My pick this week is Gifts of the Crow: How Perception, Emotion, and Thought Allow Smart Birds to Behave Like Humans by John Marzluff and Tony Angell. This will be published on June 5, 2012 by Simon and Schuster. While the focus of my blog is on genre fiction, I love non-fiction books such as this. I am fascinated by crows/ravens and have been reading quite a bit recently about how they are more intelligence than people give them credit for. I love reading anything that redefines intelligence and/or shows the intelligence of animals. However, I don't love the latter half of the title, because I think there is more to intelligence than human intelligence.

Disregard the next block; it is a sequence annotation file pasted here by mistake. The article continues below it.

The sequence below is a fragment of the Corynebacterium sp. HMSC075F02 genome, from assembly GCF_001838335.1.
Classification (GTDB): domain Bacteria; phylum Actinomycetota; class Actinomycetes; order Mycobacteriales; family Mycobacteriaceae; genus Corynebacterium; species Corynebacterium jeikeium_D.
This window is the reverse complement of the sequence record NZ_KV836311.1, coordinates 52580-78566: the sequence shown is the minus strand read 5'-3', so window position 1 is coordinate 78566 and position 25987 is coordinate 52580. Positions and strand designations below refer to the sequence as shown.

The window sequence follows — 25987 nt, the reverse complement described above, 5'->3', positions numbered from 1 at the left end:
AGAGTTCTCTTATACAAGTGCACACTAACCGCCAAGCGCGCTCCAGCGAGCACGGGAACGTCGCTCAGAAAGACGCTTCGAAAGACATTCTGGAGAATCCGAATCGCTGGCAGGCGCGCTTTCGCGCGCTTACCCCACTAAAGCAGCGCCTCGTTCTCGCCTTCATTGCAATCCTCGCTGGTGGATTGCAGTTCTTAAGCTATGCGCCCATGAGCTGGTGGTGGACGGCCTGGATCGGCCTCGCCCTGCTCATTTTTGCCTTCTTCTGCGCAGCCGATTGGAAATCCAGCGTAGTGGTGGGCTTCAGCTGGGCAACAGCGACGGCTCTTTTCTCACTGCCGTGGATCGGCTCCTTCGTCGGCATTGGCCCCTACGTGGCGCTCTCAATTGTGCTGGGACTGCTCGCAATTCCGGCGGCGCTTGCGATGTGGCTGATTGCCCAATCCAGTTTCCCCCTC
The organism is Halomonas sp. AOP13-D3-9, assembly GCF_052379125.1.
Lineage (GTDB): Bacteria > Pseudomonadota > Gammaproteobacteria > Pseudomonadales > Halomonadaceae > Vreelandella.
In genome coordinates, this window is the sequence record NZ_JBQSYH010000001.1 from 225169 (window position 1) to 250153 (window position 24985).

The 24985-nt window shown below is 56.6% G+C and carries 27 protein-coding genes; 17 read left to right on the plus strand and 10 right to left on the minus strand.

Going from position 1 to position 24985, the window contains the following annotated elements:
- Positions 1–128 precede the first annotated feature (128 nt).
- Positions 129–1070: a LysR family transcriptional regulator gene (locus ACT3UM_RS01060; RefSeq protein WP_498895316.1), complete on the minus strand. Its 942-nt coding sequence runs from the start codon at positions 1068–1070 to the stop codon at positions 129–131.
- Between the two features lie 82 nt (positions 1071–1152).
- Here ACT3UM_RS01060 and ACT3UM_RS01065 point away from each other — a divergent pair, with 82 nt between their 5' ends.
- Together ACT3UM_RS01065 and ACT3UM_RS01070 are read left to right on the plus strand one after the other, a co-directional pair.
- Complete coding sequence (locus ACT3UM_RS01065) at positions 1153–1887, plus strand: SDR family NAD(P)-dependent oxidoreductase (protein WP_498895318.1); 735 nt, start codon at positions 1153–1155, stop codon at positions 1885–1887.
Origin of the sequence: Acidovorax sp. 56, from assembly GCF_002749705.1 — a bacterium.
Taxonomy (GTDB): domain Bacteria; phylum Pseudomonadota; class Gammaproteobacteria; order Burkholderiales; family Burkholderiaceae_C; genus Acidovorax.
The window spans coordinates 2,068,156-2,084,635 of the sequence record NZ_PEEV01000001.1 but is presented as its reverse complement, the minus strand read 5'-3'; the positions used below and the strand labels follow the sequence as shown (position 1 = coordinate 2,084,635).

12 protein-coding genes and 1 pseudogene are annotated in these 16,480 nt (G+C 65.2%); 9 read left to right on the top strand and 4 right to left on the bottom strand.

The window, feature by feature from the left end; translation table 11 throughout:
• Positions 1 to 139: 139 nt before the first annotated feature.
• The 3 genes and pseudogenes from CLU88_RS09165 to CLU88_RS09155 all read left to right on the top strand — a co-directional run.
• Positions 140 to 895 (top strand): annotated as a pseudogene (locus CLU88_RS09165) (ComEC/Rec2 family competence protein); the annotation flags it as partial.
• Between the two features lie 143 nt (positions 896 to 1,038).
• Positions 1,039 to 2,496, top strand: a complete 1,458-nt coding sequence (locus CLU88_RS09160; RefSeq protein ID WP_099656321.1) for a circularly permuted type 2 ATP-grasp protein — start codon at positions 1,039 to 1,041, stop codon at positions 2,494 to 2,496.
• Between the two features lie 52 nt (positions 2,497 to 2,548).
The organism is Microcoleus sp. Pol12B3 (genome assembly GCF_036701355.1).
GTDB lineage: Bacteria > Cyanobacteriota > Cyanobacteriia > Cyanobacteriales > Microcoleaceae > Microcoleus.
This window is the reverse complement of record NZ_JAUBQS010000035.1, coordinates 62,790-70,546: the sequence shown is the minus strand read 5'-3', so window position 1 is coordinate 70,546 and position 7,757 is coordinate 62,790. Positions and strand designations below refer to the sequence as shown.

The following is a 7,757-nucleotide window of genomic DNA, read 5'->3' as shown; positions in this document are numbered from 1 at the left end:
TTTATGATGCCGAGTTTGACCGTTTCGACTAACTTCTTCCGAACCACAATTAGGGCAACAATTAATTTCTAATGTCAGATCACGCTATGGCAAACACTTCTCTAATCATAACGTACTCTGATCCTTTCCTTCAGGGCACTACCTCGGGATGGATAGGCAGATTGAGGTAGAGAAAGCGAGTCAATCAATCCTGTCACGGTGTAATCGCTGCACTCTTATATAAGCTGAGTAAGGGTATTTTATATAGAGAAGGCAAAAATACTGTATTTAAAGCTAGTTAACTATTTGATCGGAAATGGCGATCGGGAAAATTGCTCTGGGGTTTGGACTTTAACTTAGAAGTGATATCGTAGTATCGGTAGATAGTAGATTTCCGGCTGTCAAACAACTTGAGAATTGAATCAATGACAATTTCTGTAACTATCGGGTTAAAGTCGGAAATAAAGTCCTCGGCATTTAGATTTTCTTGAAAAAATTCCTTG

Summary from Goodreads: Stan Coren’s groundbreaking The Intelligence of Dogs meets Bernd Heinrich’s classic Mind of the Raven in this astonishing, beautifully illustrated look at the uncanny intelligence and emotions of crows.New research indicates that crows are among the brightest animals in the world. And professor of Wildlife Science at the University of Washington John Marzluff has done some of the most extraordinary research on crows, which has been featured in The New York Times, National Geographic, and the Chicago Tribune, as well as on NPR and PBS. Now he teams up with artist and fellow naturalist Tony Angell to offer an in-depth look at these incredible creatures—in a book that is brimming with surprises. Redefining the notion of “bird brain,” crows and ravens are often called feathered apes because of their clever tool-making and their ability to respond to environmental challenges, including those posed by humans. Indeed, their long lives, social habits, and large complex brains allow them to observe and learn from us and our social gatherings. Their marvelous brains allow crows to think, plan, and reconsider their actions. In these and other enthralling revelations, Marzluff and Angell portray creatures that are nothing short of amazing: they play, bestow gifts on people who help or feed them, use cars as nutcrackers, seek revenge on animals that harass them, are tricksters that lure birds to their deaths, and dream. The authors marvel at crows’ behavior that we humans would find strangely familiar, from delinquency and risk taking to passion and frolic. A testament to years of painstaking research, this fully illustrated, riveting work is a thrilling look at one of nature’s most wondrous creatures.